Page last updated at 11:44 GMT, Wednesday, 11 November 2009

Australian PM visits Afghanistan

Australian soldier in Uruzgan province, Afghanistan, on 17 February 2007
Australia sent an extra 450 troops to Afghanistan in April

Australian Prime Minister Kevin Rudd has made a surprise visit to Afghanistan to spend Remembrance Day with the troops.

Australia has about 1,500 soldiers - the largest contribution of any country outside Nato - in Afghanistan.

Details of Mr Rudd's whereabouts have not been released, but most Australian troops are in southern Uruzgan province training an Afghan army brigade.

Australia has lost 11 soldiers in Afghanistan, the most recent in July.

Mr Rudd sent an extra 450 troops to Afghanistan in April, and has repeatedly said Canberra must keep troops there until the threat of terrorism is halted.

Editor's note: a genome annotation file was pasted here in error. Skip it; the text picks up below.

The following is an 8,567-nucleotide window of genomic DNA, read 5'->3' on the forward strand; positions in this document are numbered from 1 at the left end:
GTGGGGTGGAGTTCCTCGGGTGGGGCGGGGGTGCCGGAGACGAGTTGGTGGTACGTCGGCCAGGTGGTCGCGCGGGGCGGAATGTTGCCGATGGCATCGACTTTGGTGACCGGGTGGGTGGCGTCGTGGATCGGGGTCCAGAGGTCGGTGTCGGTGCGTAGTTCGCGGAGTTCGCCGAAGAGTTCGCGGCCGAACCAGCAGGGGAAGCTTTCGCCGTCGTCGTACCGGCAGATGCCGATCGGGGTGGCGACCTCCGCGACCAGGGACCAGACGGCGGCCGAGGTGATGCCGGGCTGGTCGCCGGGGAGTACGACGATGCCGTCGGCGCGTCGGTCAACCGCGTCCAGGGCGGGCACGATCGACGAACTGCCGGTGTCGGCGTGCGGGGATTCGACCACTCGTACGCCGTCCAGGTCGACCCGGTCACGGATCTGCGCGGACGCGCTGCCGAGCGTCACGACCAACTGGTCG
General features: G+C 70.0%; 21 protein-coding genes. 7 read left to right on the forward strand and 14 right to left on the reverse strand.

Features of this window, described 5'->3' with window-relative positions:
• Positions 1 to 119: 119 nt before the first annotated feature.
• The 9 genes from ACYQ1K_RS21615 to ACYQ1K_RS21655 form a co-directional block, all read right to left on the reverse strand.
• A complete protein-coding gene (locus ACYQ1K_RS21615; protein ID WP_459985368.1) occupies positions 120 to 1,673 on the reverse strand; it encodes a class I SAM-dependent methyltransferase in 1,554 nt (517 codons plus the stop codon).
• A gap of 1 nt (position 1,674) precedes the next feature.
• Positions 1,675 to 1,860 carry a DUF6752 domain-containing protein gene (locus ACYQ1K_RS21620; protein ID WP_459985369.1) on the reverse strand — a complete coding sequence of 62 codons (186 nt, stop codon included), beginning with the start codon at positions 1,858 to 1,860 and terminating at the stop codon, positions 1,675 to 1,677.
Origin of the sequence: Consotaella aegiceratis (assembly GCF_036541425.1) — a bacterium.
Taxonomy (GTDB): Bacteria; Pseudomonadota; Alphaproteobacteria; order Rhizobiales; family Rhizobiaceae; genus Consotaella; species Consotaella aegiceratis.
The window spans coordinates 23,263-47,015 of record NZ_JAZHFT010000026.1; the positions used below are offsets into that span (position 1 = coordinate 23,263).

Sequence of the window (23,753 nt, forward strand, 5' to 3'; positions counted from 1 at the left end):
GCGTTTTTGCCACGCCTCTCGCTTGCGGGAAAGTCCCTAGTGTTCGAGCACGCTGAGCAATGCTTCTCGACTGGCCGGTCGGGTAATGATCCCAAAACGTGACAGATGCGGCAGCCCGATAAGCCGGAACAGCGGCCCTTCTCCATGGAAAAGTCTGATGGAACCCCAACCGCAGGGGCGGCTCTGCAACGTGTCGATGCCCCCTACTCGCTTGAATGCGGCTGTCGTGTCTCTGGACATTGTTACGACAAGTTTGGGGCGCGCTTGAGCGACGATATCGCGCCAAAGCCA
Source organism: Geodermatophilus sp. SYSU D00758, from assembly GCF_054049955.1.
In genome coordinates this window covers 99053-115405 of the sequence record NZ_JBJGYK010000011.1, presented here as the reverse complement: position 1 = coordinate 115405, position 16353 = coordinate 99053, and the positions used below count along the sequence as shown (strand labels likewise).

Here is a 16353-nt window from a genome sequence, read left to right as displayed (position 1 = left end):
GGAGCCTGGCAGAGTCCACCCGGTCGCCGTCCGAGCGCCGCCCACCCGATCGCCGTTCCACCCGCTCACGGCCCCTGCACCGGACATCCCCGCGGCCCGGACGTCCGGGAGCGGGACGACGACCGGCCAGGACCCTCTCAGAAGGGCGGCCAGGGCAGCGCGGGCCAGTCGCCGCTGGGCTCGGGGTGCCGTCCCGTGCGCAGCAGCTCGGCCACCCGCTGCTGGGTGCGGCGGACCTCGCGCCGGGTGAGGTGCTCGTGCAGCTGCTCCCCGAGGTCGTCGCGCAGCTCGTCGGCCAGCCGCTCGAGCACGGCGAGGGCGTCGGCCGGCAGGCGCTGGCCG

But opinion polls have consistently shown the war is unpopular among many Australians.

Last month, Australia's Defence Minister John Faulkner said he did not wish to see his country's troops stay in Afghanistan a day longer than necessary.

Mr Rudd withdrew Australia's troops from Iraq last year, as promised during the 2007 election campaign that brought him to office.

After Wednesday's visit to Afghanistan, he is scheduled to fly to India to build stronger ties with the rising economic power.

Print Sponsor

The BBC is not responsible for the content of external internet sites

Has China's housing bubble burst?
How the world's oldest clove tree defied an empire
Why Royal Ballet principal Sergei Polunin quit


Sign in

BBC navigation

Copyright © 2018 BBC. The BBC is not responsible for the content of external sites. Read more.

This page is best viewed in an up-to-date web browser with style sheets (CSS) enabled. While you will be able to view the content of this page in your current browser, you will not be able to get the full visual experience. Please consider upgrading your browser software or enabling style sheets (CSS) if you are able to do so.

Americas Africa Europe Middle East South Asia Asia Pacific